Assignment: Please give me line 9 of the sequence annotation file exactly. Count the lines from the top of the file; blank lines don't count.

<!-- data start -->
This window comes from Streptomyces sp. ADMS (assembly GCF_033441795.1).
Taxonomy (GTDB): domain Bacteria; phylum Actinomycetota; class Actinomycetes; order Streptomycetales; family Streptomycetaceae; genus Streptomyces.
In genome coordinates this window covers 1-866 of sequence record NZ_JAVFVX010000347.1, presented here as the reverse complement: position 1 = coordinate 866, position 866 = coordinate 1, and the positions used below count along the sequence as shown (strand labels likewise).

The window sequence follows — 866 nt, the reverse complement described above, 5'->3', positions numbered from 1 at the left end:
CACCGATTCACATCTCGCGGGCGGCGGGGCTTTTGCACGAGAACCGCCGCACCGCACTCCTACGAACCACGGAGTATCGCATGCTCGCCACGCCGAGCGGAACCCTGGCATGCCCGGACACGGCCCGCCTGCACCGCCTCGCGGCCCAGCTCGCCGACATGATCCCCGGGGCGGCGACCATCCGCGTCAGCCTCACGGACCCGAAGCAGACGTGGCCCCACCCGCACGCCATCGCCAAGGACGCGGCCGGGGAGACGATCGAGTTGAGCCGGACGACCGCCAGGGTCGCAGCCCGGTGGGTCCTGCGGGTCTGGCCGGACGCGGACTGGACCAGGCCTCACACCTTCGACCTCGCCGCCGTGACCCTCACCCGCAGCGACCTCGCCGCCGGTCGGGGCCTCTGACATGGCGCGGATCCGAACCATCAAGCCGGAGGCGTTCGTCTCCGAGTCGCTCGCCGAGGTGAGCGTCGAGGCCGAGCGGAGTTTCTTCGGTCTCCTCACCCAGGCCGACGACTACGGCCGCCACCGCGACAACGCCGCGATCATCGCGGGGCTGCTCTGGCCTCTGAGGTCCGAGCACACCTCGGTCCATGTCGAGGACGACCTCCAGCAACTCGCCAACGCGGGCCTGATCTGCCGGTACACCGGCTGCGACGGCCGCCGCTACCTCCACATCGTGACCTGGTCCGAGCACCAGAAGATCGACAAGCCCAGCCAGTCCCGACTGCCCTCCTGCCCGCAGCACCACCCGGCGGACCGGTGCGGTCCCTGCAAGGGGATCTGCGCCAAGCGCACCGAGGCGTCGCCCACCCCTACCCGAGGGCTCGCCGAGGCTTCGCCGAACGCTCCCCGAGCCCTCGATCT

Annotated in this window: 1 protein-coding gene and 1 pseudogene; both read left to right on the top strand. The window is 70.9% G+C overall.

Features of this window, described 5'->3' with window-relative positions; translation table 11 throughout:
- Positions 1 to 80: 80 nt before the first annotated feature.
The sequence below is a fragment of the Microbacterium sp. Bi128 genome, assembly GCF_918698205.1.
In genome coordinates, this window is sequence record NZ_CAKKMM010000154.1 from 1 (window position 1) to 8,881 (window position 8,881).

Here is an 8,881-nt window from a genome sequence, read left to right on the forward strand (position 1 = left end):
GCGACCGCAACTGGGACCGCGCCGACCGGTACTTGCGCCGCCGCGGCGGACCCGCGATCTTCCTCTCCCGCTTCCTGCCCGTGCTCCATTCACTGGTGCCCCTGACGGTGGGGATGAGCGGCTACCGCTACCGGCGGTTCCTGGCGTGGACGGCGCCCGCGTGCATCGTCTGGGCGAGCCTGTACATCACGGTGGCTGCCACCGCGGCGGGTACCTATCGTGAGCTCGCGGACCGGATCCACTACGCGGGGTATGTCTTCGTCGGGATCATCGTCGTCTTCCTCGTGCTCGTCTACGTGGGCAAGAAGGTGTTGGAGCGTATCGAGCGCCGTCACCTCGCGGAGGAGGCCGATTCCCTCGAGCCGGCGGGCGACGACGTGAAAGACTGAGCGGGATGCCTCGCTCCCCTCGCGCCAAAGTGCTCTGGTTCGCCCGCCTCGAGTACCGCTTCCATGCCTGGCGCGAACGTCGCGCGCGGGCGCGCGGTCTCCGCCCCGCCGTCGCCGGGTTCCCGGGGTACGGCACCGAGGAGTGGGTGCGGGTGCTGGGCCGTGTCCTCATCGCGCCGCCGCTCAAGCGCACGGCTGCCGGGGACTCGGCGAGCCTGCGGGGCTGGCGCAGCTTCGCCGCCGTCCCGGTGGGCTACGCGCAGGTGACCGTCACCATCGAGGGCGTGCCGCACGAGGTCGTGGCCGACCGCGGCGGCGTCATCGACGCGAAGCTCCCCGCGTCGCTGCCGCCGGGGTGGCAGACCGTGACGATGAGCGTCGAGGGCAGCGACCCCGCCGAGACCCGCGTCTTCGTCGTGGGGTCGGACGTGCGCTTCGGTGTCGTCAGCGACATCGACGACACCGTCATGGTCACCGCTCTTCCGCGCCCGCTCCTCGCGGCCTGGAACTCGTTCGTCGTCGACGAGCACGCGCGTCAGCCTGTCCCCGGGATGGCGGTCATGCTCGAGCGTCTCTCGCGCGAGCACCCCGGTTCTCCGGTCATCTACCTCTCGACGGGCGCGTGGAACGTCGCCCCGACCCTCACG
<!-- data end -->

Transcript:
The sequence below is a fragment of the Microbacterium sp. Bi128 genome, assembly GCF_918698205.1.